THEATER REVIEW: GATZ *** out of ****
Gatz is both the most faithful and the most playfully inventive theatrical adaptation of a book I've ever seen. Running at the Public, this production of the Elevator Repair Service company includes every single word of The Great Gatsby by F. Scott Fitzgerald. While this sounds dutiful and slavish, the show is anything but. (Go here for tickets.)
It's set in a rundown office (late 80s?) with wireless phones and clunky old computers that take forever to boot up. One employee (Scott Shepherd) gets so bored waiting for his computer to turn on that he starts reading The Great Gatsby. Then the fun begins. As the man reads, he naturally takes on the role of Nick, the narrator of most of the novel. Shepherd looks like a younger Damian Lewis and has the same acting clarity. His reading is not rote, exactly, but he's a little shy as office work goes on around him. Sometimes he reads loudly, sometimes he's sheepish, but he keeps on going as other employees walk in and out of the room, stare at him quizzically, ask people to sign this or file that and so on. All these actions are mimed or mumbled so that the only words we hear are Fitzgerald's.
Just when Gatz might seem a staged reading with a little background noise, another employee (the excellent Gary Wilmes) bursts out with a line of dialogue that "Nick" soon realizes is the next line in the book, a line spoken by Tom, the blustery husband of Daisy, who is of course the long-lost love of Gatz aka Jay Gatsby. A bit startled, Nick keeps reading, adding in "he said" or "he exclaimed" as needed while the two of them converse. Suddenly the production blossoms open and during the next six hours (!) the most exciting tension comes not from the story of Gatsby and his doomed passion for Daisy and the American Dream but from the way that story is told.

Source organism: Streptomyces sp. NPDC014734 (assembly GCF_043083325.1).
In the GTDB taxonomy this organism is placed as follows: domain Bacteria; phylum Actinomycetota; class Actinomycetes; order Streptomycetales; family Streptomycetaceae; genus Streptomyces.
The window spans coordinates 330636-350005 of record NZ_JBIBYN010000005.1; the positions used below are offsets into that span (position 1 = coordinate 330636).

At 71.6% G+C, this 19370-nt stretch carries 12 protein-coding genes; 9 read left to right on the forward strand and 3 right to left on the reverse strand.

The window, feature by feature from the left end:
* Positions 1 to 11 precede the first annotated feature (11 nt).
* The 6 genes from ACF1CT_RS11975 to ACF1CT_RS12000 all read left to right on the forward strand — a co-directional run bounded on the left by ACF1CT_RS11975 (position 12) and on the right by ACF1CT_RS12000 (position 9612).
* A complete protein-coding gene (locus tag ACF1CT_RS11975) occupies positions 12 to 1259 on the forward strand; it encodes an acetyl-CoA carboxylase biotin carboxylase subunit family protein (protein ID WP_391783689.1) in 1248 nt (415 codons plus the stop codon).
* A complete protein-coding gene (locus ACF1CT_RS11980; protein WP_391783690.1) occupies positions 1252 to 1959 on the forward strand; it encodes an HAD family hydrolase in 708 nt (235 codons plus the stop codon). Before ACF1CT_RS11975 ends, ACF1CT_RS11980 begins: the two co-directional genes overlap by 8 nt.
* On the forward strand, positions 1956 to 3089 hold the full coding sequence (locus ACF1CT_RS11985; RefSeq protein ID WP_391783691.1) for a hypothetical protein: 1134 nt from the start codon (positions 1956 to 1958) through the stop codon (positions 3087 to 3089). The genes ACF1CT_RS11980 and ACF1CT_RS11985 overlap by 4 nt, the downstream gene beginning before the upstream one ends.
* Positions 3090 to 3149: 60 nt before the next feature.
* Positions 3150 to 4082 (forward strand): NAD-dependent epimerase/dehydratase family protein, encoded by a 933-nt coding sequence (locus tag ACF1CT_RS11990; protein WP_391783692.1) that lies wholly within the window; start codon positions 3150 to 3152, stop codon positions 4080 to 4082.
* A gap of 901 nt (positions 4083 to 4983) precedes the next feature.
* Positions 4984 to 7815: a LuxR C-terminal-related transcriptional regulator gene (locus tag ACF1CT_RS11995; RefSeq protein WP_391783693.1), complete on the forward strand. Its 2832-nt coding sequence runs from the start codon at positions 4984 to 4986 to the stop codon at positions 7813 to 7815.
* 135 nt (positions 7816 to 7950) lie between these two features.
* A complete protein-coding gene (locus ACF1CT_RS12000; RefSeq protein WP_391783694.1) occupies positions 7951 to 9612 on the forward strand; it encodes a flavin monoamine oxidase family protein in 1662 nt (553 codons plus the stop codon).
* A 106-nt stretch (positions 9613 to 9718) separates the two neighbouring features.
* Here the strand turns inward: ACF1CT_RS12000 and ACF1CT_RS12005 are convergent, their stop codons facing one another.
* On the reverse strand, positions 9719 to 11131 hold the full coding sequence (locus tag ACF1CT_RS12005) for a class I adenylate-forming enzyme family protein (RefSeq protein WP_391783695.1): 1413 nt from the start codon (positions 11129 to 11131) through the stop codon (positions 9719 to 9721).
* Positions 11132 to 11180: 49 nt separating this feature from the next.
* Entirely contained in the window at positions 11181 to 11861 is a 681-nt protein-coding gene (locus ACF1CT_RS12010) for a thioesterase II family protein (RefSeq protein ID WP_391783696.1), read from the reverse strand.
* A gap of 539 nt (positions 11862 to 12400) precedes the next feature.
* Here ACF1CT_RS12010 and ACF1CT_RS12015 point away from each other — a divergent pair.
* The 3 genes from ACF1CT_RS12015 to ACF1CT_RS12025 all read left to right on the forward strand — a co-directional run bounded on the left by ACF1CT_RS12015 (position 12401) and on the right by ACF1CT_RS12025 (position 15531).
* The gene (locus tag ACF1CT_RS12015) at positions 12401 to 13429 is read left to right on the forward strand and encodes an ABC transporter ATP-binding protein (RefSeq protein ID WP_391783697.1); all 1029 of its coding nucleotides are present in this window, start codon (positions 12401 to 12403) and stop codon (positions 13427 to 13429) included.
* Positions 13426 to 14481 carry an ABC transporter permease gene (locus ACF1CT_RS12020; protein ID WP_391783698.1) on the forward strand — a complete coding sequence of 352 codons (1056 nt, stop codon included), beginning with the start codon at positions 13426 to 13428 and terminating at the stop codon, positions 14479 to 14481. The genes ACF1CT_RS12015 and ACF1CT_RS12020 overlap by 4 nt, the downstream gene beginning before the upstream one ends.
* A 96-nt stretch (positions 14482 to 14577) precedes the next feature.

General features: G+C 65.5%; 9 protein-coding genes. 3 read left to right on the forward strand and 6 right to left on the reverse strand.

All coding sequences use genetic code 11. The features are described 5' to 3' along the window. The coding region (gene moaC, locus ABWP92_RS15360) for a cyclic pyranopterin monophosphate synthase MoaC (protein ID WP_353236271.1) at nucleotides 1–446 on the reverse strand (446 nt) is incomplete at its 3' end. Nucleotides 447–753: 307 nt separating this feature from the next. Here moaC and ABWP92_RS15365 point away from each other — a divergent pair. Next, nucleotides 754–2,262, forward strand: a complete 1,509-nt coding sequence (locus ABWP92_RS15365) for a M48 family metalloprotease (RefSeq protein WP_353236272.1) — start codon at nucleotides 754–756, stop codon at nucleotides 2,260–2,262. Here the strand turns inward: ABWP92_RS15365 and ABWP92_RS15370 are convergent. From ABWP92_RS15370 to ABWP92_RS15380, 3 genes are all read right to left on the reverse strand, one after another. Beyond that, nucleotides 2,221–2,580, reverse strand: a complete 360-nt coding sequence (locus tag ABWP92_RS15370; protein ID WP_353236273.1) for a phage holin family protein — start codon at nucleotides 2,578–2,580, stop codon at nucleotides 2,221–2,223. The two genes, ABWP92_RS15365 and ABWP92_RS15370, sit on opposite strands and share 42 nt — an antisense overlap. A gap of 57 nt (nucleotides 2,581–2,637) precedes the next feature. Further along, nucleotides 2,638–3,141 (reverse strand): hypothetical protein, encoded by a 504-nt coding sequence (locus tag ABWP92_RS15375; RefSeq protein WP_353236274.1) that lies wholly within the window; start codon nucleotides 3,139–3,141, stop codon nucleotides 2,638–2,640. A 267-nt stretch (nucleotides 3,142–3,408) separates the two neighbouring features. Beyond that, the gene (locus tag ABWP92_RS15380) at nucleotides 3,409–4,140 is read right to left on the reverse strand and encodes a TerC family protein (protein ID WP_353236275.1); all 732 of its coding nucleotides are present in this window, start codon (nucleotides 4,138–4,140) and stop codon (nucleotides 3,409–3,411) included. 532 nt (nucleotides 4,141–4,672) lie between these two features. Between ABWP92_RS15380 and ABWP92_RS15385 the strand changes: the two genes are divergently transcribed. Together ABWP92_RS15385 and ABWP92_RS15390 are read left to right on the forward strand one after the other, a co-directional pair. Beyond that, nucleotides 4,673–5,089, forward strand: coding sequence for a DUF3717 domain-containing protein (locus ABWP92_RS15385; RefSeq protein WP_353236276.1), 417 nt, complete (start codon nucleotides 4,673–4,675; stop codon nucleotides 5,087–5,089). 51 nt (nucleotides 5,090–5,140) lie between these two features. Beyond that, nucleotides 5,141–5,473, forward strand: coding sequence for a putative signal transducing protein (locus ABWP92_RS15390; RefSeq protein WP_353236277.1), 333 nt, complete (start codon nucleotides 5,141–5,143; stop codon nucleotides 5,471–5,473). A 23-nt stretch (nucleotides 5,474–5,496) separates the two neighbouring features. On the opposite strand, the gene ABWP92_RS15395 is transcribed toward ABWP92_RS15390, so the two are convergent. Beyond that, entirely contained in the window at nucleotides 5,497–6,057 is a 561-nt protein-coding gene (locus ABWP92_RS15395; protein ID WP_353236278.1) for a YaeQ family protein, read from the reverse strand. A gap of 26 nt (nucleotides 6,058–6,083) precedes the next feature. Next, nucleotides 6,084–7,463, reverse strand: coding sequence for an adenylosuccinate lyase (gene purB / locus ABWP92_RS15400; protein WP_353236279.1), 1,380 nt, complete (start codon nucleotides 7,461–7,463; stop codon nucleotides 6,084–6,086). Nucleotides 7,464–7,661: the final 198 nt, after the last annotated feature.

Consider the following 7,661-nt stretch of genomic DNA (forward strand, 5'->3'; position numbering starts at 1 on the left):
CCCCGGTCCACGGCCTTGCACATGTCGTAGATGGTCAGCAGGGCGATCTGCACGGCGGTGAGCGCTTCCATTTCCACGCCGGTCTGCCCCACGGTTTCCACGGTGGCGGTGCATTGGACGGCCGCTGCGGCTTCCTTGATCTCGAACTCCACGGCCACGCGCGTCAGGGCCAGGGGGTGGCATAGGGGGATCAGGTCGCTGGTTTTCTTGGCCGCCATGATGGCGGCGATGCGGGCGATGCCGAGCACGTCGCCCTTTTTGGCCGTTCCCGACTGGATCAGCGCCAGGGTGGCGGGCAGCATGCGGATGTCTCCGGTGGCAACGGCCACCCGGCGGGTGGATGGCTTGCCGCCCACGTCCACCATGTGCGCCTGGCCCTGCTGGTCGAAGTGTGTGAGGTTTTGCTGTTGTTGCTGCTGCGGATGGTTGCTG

It's almost impossible to keep track of how many levels this show works on. You have one man reading the text. Then you have coworkers joining in with dialogue of various characters, from Jordan, the pro athlete and romantic dalliance of Nick, to friends and shady types to Gatsby himself. This shades into full-on scenes close to a "real" performance with workers and characters merging, like the raucous afternoon party at a love nest for Tom and his married mistress, in which everyone is drinking and laughing and papers go flying everywhere. But the very next moment that feeling is undercut by another coworker walking into the room and wondering who made all this mess and slowly cleaning it up. At other times, Nick begins doing the voice of a character only to have a coworker step in and take over the role halfway through a scene. By the end of the show, some characters in the novel simply show up and seem to have no role in the office whatsoever.
This all sounds very meta. And it is. But it never distracts for a moment from the story in the novel. Cleverly, it even gooses up the novel at times. For example, a dry passage in which Nick details the many people who have attended Gatsby's parties is enlivened through onstage antics by Nick's fellow employees in the office.